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Focus on Australian libraries

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By Margaret Adolphus

"We've been sitting here watching with interest the austerity measures introduced in the UK and thanking our lucky stars as librarians or library operators that we're the lucky country at the moment" (Australian library manager).

When the financial crisis erupted in 2008, the response of the then Australian Government was to inject a stimulus package into the economy; that, together with the country's plentiful natural resources, helped it avoid the worst of the recession.

That may have helped libraries avoid the swingeing cuts experienced in the UK and USA. Although budgets have certainly not increased on a per capita basis, there is growth in budgets in some areas, such as the Gold Coast, because of a rapidly growing population.

Another feature of Australia is its peculiar demographic – around 90 per cent of its population live within two hours' drive of the coast, near cities, while around two million live in the interior, in relative isolation.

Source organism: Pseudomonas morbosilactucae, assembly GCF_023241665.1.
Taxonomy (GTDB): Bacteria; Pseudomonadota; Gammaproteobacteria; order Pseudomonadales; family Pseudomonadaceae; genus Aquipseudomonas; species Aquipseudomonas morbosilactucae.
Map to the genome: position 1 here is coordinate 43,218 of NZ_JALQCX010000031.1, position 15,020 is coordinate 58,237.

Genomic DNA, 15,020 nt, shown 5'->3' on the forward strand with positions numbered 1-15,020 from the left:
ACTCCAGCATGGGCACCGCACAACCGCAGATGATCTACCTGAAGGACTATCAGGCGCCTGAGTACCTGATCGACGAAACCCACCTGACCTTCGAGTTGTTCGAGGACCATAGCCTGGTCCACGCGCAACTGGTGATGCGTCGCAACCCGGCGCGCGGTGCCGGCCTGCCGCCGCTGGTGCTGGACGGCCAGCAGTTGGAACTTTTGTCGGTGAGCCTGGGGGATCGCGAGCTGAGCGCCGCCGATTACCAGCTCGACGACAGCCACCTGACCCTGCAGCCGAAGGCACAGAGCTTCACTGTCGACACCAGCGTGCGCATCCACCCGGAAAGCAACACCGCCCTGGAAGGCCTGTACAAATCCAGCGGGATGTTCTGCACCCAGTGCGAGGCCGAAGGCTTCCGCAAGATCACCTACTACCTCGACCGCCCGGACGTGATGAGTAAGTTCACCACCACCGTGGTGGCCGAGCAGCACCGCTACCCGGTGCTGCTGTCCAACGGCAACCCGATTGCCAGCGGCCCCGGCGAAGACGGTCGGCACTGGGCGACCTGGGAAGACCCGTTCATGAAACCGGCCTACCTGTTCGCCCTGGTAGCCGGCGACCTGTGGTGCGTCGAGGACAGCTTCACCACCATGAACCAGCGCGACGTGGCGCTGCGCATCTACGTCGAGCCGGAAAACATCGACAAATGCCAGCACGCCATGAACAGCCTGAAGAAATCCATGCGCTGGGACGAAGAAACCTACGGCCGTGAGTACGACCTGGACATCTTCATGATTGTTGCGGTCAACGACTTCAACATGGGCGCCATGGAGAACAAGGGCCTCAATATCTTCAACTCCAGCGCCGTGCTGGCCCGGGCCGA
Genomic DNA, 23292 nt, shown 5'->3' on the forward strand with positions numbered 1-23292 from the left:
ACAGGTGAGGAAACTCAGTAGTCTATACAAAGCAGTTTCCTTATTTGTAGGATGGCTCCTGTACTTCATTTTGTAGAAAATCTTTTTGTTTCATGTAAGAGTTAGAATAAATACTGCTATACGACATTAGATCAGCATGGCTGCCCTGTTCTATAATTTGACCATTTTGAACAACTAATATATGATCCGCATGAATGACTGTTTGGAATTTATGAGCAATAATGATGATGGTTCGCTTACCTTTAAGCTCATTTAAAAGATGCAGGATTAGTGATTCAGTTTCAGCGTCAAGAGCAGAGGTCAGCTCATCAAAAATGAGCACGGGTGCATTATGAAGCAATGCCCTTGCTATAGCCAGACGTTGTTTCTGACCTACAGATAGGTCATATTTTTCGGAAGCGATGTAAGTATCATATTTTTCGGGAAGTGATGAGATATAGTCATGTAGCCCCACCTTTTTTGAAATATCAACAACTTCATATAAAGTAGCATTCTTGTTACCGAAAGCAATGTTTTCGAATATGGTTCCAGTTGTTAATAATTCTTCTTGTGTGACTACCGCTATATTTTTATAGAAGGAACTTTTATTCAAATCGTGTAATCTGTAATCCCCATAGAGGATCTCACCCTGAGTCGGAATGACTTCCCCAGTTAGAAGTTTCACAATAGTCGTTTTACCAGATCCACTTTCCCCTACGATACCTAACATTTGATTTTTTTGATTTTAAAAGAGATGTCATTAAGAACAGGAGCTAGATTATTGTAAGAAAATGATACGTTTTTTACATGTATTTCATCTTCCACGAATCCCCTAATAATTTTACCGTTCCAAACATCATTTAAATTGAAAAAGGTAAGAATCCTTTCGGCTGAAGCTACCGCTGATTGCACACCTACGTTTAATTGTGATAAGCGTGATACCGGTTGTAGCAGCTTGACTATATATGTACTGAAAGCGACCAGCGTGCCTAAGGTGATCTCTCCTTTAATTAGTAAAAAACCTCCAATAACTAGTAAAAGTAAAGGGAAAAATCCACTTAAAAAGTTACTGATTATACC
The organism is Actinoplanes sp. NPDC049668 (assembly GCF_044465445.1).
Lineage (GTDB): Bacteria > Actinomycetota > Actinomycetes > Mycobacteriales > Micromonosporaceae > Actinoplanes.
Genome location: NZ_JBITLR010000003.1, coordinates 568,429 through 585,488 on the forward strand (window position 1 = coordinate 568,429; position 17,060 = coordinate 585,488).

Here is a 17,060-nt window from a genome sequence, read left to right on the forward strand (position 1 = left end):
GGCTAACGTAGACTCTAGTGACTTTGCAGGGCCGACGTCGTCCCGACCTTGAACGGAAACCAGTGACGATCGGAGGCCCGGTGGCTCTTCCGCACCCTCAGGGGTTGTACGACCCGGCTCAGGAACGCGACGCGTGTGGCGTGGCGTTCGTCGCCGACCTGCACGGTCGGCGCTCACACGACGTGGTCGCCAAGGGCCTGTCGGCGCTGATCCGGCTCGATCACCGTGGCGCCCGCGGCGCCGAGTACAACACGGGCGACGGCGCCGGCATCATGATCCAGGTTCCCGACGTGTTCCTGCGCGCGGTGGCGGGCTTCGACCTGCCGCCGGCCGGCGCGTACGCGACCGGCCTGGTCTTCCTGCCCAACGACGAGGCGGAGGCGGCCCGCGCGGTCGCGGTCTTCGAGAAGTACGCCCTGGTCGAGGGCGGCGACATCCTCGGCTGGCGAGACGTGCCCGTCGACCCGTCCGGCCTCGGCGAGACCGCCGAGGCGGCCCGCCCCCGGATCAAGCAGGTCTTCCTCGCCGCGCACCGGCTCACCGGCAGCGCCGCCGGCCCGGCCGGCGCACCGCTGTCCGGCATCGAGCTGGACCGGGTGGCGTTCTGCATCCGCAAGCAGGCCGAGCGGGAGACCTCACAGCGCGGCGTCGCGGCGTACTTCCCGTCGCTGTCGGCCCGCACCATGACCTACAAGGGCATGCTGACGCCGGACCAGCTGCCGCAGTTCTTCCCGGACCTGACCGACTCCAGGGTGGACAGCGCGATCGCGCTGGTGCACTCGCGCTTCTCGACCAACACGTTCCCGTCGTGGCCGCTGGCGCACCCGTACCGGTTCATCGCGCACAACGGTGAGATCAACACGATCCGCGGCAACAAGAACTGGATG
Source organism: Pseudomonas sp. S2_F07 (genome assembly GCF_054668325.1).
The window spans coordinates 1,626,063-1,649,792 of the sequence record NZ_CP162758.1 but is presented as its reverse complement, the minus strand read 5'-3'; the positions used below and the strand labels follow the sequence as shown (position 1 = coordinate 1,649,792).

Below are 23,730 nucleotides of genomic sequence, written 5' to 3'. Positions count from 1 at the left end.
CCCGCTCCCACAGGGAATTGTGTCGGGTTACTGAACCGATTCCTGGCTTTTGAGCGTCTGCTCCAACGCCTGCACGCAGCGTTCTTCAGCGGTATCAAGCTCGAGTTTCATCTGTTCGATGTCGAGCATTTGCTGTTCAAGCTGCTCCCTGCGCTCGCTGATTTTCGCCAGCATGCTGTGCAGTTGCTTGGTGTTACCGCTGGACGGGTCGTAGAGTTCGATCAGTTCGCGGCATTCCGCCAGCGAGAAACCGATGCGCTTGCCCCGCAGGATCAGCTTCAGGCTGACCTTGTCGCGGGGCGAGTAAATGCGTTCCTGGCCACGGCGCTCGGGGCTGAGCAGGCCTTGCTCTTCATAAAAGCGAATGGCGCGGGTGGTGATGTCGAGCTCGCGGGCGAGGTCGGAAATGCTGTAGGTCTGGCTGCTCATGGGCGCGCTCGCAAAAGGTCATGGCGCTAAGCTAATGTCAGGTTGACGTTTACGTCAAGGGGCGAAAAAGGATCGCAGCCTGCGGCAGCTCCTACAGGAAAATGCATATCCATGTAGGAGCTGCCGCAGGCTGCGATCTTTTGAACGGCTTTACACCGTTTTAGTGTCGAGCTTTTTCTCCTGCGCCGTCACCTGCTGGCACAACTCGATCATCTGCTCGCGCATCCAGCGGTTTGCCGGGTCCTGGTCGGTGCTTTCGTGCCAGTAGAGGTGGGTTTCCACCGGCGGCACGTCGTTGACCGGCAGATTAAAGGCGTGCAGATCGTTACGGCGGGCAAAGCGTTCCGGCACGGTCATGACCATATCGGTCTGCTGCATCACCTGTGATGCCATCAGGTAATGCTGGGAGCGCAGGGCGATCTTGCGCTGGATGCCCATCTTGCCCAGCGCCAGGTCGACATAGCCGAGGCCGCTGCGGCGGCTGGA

This creates potential for a divide between the information haves and have-nots, although the situation may be improved by the programme to roll out broadband over the whole country. The National Broadband Network is in fact the single largest infrastructure investment made by an Australian government.

Otherwise, Australian libraries face the same challenges as do libraries in most of the other advanced nations:

  • the rapid pace of technology, and the way it changes our relationship to information;
  • our enhanced service expectations and desire for instant answers;
  • the increase in non-book media, whether games, toys, DVDs or licensed databases;
  • the growth of electronic media which is licensed rather than purchased;
  • the continuing importance of the book despite this; and
  • the continuing need for the library as place, whether to study or as a community hub.